Tough day for big names in St. Pete qualifying

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While the likes of Takuma Sato, Simona de Silvestro and Tristan Vautier made the Firestone Fast Six, and Dragon Racing’s Sebastian Saavedra surprised with a solid ninth place qualifying effort, some of the biggest names in IndyCar will need some help to produce a good result in the Honda Grand Prix of St. Petersburg.

Target Chip Ganassi Racing failed to get either of its two cars into the Firestone Fast Six at St. Petersburg for the second consecutive year. Dario Franchitti clocked in 10th with Scott Dixon unable to better 20th on the 25-car grid.

“We have just been a bit behind in getting the Target cars up to speed here this weekend for some reason,” said Dixon. “I keep finding myself fighting understeer in the car.”

Dixon has traditionally had poor luck at St. Pete; despite three runner-up finishes since 2005, Dixon has failed to finish better than 16th in four of the last five years. Franchitti won at St. Pete in 2011.

The frustration with Honda’s lack of pace, compared to Chevrolet, appears palpable in the Honda camps. Ganassi told the AP’s Jenna Fryer that Honda “has some work to do, but I think they know that.”

Justin Wilson and Charlie Kimball just missed advancing from the first qualifying session in either of their two groups.

Some fellow strugglers from the Honda camp included both Rahal Letterman Lanigan Racing entries (Graham Rahal 15th, James Jakes 18th), a pair of 2012 IndyCar rookies in Josef Newgarden (16th) and Simon Pagenaud (19th) and Bryan Herta Autosport’s Alex Tagliani, who in the team’s first St. Pete race with Honda (they raced a Lotus the first three races of 2012), lines up 17th.

The biggest name from the Chevrolet camp knocked out in Q1 was Saavedra’s Dragon teammate Sebastien Bourdais, who has been off pace all weekend in his adopted American hometown. Bourdais, who made his American open-wheel racing debut in the 2003 Champ Car race in St. Pete, lines up 21st.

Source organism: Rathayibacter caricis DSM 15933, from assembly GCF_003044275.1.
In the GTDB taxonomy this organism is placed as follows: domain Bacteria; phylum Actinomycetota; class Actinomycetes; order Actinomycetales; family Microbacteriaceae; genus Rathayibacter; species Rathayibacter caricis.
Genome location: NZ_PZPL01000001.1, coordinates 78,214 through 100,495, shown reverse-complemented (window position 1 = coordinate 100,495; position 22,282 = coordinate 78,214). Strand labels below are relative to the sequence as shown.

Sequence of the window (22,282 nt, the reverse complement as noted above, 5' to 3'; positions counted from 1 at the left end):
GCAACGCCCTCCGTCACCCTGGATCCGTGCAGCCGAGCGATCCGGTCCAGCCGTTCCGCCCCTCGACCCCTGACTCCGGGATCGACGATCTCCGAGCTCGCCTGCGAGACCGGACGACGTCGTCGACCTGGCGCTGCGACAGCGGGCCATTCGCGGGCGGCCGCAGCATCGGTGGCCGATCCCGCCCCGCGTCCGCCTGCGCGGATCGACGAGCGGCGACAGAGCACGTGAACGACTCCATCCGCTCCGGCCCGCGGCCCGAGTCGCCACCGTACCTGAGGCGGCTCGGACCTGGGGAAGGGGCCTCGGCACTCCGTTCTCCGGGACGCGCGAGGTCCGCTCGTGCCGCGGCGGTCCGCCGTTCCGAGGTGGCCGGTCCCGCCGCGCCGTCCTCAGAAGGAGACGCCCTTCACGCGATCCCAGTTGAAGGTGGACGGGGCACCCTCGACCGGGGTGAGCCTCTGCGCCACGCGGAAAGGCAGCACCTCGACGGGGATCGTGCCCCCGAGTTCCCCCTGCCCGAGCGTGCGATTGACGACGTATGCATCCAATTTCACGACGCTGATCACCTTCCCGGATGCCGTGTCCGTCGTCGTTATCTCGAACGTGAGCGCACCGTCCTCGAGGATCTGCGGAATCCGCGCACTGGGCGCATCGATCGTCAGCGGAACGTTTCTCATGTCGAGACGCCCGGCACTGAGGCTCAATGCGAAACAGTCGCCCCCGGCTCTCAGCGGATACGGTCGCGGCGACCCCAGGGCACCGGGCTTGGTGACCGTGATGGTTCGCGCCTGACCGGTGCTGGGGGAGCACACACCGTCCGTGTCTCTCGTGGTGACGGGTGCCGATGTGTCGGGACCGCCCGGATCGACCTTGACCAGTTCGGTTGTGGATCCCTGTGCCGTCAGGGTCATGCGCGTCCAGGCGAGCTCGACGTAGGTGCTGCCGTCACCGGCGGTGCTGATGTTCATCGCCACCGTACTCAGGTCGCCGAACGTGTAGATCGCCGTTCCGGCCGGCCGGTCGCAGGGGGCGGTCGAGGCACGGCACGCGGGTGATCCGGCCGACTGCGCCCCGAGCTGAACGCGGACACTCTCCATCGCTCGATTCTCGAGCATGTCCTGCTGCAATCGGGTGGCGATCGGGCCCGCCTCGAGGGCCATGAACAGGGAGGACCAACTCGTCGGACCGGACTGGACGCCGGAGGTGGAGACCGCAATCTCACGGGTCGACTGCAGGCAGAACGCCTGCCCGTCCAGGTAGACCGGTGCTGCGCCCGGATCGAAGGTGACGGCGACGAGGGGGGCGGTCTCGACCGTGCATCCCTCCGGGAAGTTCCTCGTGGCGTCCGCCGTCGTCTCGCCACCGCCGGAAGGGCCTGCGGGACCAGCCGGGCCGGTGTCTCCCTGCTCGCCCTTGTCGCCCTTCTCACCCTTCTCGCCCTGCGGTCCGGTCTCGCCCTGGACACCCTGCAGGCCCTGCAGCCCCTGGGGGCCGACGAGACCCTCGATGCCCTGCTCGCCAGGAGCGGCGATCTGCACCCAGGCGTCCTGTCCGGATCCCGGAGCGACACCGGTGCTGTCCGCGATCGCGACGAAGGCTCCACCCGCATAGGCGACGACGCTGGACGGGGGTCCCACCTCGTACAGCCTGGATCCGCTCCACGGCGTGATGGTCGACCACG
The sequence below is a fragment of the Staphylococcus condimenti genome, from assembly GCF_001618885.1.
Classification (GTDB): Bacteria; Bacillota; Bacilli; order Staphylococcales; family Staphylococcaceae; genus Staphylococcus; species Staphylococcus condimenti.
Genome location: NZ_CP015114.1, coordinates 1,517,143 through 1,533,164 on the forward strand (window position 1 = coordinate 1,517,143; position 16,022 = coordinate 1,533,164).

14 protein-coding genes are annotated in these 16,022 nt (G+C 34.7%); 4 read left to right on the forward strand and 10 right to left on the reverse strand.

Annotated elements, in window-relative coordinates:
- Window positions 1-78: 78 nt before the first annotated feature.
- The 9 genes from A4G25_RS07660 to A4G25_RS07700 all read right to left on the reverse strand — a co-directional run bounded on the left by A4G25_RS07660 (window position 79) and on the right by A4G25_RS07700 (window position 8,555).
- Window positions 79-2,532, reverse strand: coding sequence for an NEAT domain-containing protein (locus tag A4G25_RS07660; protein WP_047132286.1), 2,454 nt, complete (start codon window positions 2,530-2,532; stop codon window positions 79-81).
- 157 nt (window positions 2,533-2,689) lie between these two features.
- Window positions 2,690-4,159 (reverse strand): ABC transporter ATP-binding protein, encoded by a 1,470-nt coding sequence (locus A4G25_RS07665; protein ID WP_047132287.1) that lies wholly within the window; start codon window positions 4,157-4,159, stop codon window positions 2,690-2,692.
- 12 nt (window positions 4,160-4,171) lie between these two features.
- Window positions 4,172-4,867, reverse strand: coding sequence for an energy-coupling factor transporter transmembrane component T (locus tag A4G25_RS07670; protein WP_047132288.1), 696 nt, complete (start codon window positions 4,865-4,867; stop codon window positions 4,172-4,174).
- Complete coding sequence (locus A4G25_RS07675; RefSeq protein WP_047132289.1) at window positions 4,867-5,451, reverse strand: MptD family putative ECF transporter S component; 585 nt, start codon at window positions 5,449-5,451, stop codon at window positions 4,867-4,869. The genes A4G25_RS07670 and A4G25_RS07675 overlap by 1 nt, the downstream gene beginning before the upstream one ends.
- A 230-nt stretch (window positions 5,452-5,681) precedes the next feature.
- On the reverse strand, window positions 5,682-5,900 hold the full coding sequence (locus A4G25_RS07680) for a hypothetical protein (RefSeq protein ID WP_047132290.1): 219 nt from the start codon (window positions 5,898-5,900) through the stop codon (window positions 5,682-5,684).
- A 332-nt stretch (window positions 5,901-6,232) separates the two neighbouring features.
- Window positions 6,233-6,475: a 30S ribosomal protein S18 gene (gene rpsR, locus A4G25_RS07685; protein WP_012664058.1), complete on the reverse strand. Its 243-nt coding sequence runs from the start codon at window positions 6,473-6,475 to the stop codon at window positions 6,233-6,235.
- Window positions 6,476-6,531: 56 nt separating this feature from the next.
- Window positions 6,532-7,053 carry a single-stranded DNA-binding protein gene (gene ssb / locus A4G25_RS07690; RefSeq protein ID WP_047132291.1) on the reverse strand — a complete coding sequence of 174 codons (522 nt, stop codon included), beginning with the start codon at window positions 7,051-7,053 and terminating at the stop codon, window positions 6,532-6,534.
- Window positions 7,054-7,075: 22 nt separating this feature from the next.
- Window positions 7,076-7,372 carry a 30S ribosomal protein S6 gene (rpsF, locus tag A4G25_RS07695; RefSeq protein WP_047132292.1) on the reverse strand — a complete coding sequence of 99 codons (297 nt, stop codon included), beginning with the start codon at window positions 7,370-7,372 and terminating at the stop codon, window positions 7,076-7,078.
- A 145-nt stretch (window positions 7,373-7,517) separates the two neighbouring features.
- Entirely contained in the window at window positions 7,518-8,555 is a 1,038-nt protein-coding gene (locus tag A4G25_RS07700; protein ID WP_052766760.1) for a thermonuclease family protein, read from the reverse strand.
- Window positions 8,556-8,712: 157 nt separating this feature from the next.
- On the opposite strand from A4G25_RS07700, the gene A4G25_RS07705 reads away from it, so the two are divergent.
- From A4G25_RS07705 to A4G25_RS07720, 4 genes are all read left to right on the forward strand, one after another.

Whether any of the above drivers opt for an off-sequence strategy for what should be a three-stop race remains to be seen.

Recapping the 2018 Dakar Rally with “best of” video highlights

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EDITOR’S NOTE: NBCSN will air additional Dakar Rally highlights on Monday at 7 p.m. ET.

As it has done so for four decades, the 40th annual Dakar Rally – the most grueling test of man and machine anywhere – produced a number of surprise finishes and also several disappointments for drivers or riders who were expected to do well in the nearly 5,600-mile trek that began in Peru and continued through Bolivia and ending in Argentina.

NBCSN has aired highlights from all 14 stages (actually 13, because one stage was completely rained out) during the Rally’s two-week run, which concluded Saturday.

Here’s some of the “best of” highlights from the overall Rally highlights, followed by a quick guide that gives you wrapups to all 14 stages.

So, without further adieu, here’s NBCSN’s “best of” the 2018 Dakar Rally:

2018 Dakar Rally: Best of cars

2018 Dakar Rally: Best of bikes

2018 Dakar Rally: Best of trucks

2018 Dakar Rally: Best of quads

Lastly, here’s a day-by-day wrapup of how the Rally played out.

MORE: Dakar Rally daily stages schedule, NBCSN broadcast schedule, list of all competitors.

MORE: Stage 14 overall Rally wrapup

MORE: Stage 13 wrapup

MORE: Stage 12 wrapup

MORE: Stage 11 wrapup

MORE: Stage 10 wrapup

MORE: Stage 9 cancelled due to weather, impassible course conditions

MORE: Stage 8 wrapup

MORE: Stage 7 wrapup

MORE: Stage 6 wrapup

MORE: Stage 5 wrapup

MORE: Stage 4 wrapup

MORE: Stage 3 wrapup

MORE: Stage 2 wrapup

MORE: Stage 1 wrapup